Maldives votes to elect new President
Voting was held on Saturday in Maldives for the second multi-party Presidential elections with long queues of people outside polling stations in this Indian Ocean archipelago, which has seen a series of unsettling political events in the last eighteen months.
Male: Voting was held on Saturday in Maldives for the second multi-party Presidential elections with long queues of people outside polling stations in this Indian Ocean archipelago, which has seen a series of unsettling political events in the last eighteen months.
Voting began at 7:30 am (0230 GMT) at 470 polling stations set up on 192 inhabited island and 40 resorts which is likely to see over 2.30 lakh voters exercising their franchise in the country famous as a paradise destination.
Election Commission chief Fuwad Taufeeq told a news agency that voting started at 7.30 am. At all the polling booths and so far there were no reports of any untoward incident.
"Polling is going on smooth. No issues have been reported so far," he said.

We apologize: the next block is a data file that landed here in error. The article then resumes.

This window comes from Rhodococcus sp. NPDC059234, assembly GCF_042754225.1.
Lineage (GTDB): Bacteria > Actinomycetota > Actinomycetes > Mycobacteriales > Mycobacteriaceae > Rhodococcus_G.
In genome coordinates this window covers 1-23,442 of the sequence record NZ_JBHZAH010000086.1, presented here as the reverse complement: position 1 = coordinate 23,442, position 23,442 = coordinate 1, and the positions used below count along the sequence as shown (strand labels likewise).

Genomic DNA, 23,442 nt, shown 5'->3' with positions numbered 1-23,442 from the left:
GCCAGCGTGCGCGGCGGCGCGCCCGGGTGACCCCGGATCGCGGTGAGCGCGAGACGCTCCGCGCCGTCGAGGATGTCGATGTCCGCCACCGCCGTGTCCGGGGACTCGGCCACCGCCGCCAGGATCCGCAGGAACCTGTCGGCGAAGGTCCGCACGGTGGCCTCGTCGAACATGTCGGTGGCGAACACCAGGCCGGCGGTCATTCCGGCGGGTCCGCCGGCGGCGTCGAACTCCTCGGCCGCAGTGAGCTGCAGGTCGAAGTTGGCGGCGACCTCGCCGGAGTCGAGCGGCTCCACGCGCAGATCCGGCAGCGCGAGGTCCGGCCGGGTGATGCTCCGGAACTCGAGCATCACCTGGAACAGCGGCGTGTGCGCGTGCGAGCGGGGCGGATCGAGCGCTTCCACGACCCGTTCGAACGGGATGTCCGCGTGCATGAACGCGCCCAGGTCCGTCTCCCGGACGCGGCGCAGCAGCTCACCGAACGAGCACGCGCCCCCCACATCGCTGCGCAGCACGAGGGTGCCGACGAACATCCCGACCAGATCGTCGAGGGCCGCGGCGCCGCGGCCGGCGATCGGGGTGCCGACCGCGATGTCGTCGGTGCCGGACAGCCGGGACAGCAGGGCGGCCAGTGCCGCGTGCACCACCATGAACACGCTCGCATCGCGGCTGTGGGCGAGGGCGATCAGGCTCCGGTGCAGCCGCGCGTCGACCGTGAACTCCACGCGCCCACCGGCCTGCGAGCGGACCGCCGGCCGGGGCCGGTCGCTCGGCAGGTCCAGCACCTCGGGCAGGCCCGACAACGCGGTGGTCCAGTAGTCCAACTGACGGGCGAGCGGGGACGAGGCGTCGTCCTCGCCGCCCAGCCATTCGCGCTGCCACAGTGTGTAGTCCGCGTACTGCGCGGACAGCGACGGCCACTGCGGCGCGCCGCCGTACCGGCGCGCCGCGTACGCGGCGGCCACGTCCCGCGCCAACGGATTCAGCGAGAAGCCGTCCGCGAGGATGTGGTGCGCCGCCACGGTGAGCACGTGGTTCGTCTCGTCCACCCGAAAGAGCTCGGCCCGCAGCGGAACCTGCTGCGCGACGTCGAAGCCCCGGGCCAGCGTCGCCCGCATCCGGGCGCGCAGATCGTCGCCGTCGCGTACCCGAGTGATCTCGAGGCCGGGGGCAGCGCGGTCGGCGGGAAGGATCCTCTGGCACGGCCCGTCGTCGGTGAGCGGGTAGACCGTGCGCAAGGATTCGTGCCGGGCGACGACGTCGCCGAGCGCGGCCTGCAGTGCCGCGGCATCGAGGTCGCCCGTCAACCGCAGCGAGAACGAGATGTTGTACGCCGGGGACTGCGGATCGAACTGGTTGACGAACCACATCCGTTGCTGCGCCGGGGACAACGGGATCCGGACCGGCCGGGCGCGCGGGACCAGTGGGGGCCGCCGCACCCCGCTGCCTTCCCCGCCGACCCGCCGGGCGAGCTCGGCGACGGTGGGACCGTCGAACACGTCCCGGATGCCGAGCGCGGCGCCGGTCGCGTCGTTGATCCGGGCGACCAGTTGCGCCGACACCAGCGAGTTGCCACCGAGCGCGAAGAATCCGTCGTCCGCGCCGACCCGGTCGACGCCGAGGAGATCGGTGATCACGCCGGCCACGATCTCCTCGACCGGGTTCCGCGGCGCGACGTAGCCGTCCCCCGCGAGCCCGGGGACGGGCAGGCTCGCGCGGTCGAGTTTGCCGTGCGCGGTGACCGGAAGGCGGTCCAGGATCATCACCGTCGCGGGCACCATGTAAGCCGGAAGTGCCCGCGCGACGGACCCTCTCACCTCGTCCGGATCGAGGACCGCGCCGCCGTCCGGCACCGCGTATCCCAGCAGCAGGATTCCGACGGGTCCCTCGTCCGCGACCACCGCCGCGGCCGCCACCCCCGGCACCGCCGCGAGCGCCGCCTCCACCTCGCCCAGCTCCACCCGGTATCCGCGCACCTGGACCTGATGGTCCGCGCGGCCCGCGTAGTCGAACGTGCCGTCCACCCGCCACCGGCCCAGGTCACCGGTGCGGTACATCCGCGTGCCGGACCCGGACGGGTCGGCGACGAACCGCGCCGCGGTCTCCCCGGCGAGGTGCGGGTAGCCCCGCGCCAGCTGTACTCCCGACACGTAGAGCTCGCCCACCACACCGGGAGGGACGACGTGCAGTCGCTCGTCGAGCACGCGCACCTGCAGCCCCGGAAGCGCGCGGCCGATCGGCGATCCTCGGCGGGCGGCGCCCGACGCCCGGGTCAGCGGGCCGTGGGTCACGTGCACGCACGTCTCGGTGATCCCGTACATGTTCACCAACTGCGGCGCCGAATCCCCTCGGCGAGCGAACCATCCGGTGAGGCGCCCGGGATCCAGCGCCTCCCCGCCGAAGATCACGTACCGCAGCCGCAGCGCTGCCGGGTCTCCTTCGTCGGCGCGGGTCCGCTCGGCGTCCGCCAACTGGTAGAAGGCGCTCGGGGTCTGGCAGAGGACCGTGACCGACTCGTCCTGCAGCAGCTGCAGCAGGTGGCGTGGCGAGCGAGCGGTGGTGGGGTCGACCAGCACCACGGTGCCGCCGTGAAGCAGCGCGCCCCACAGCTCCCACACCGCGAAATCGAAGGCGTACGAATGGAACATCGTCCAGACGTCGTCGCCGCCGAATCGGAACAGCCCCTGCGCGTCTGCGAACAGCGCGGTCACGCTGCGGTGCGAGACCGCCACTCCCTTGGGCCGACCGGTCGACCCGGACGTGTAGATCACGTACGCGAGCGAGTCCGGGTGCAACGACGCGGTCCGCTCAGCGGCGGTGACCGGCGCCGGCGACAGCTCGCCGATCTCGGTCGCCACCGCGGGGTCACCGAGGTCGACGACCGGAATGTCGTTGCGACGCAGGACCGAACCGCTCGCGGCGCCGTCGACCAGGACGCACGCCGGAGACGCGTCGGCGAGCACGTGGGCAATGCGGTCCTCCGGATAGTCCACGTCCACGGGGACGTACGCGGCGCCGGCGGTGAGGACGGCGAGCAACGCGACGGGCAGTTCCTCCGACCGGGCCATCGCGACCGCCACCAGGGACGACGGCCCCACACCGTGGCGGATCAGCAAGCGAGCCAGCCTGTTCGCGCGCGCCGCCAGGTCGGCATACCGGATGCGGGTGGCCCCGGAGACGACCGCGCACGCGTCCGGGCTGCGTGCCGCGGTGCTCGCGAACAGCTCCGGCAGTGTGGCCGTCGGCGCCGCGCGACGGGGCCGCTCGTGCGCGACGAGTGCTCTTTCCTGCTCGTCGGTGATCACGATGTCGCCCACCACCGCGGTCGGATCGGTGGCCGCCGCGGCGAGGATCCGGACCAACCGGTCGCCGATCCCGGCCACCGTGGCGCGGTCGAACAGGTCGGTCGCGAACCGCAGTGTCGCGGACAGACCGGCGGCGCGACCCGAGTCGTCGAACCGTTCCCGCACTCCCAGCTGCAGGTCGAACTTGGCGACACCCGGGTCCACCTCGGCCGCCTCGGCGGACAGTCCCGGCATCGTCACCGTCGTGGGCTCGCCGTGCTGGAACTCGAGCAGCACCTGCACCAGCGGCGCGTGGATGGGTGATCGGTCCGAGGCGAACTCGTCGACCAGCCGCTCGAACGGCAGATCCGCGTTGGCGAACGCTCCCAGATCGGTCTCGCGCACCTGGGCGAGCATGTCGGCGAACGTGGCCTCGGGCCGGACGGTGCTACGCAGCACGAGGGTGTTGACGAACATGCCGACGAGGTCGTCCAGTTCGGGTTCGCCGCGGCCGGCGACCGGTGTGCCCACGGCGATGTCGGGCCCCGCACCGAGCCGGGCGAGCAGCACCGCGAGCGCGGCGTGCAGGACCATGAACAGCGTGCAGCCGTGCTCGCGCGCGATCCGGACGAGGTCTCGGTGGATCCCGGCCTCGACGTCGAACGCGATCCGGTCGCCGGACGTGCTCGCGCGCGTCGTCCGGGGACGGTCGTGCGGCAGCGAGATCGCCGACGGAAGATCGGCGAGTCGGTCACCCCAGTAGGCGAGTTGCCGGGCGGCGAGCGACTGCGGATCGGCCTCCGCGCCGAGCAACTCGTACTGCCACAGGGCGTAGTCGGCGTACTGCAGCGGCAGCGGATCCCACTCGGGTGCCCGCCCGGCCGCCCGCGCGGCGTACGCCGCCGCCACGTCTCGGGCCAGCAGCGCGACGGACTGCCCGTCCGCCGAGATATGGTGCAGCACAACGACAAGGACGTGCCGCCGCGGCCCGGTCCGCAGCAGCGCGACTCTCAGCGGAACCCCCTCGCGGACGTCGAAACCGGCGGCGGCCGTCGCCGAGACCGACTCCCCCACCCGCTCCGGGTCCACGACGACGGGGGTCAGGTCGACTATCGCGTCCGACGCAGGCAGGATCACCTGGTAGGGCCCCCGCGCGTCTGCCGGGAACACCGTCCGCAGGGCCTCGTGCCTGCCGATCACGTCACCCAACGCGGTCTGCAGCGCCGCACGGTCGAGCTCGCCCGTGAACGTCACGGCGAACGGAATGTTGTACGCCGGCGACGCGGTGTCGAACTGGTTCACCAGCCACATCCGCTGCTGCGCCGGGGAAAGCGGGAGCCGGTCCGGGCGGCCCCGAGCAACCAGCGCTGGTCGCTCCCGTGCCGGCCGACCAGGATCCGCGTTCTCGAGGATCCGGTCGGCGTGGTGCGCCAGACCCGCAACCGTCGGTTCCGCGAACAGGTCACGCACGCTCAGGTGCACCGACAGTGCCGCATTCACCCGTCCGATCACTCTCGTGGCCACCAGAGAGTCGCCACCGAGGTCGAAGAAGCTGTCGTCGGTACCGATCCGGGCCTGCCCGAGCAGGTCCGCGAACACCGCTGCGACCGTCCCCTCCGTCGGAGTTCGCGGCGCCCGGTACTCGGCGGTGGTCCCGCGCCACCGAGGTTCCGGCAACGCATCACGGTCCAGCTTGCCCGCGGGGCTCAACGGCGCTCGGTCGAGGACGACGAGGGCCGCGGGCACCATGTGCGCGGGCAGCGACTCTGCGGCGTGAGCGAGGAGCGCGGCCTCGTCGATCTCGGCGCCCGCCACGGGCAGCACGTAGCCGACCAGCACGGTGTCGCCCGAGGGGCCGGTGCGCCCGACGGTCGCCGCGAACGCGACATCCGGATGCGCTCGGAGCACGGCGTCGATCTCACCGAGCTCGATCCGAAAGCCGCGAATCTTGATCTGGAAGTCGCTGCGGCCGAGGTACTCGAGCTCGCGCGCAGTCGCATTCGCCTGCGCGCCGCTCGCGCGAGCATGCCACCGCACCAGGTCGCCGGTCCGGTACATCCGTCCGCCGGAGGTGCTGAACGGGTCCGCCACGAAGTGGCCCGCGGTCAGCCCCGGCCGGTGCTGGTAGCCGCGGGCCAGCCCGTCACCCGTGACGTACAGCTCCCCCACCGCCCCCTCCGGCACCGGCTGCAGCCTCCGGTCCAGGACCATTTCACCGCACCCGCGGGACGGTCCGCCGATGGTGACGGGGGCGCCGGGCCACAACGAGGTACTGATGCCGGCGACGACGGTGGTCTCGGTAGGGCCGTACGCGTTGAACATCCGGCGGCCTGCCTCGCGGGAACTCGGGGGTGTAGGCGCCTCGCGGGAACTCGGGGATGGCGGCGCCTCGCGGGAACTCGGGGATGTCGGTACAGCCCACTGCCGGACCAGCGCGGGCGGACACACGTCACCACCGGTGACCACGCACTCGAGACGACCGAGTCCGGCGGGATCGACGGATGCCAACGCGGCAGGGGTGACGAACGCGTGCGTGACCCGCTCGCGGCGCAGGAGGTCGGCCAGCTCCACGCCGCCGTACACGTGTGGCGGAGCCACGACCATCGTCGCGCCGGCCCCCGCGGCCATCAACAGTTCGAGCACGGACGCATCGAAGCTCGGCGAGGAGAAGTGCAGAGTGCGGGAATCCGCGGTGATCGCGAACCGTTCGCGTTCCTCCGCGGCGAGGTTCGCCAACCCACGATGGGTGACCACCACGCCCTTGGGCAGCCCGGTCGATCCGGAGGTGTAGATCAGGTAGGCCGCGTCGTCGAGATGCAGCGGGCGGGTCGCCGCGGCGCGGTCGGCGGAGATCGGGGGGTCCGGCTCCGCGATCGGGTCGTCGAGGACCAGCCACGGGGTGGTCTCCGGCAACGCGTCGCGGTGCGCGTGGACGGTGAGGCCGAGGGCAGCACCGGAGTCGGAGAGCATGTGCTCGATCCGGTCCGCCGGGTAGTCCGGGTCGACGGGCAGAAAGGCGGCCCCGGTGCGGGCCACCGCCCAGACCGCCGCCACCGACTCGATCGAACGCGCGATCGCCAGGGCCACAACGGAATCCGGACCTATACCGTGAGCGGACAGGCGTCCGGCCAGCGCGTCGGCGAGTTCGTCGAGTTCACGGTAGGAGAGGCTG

President Mohammed Waheed along with his wife reached at Ghiyasuddin International School to cast his vote.
Talking to reporters, Waheed said that elections results must be accepted by all parties, but refuted that he anticipated any law and order issue during the polls.
Ghiyasuddin school was a major polling station with at least five ballot boxes kept at different locations. Long queues of enthusiastic voters were also seen outside Maafaanu madarsa, Hiriya School, CHSE school.
Four candidates - incumbent Waheed, ex-president and Maldivian Democratic Party candidate Mohamed Nasheed, brother of former president Maumoon Abdul Gayoom and Progressive Party of Maldives candidate Abdulla Yameen and Jumhooree Party candidate tycoon Gasim Ibrahim - are in fray for the top job.
Over 2,229 local observers, 102 international observers, 1,343 representatives of political parties besides 1,642 local and 225 international journalists are keeping a hawk`s eye on the developments in this young multi-party democracy.
Ibrahim Nasheed, 42, who runs a cafe, said the polling arrangements have been very good.
"I have been voting since I was 18 but this election looks quite fair with good arrangements," he said.
Homemaker Abba Adam accompanied her 76-year-old mother Fatma to vote. Speaking in local language Dhivehi, she said her mother has been a regular voter and never misses any opportunity to exercise her franchise.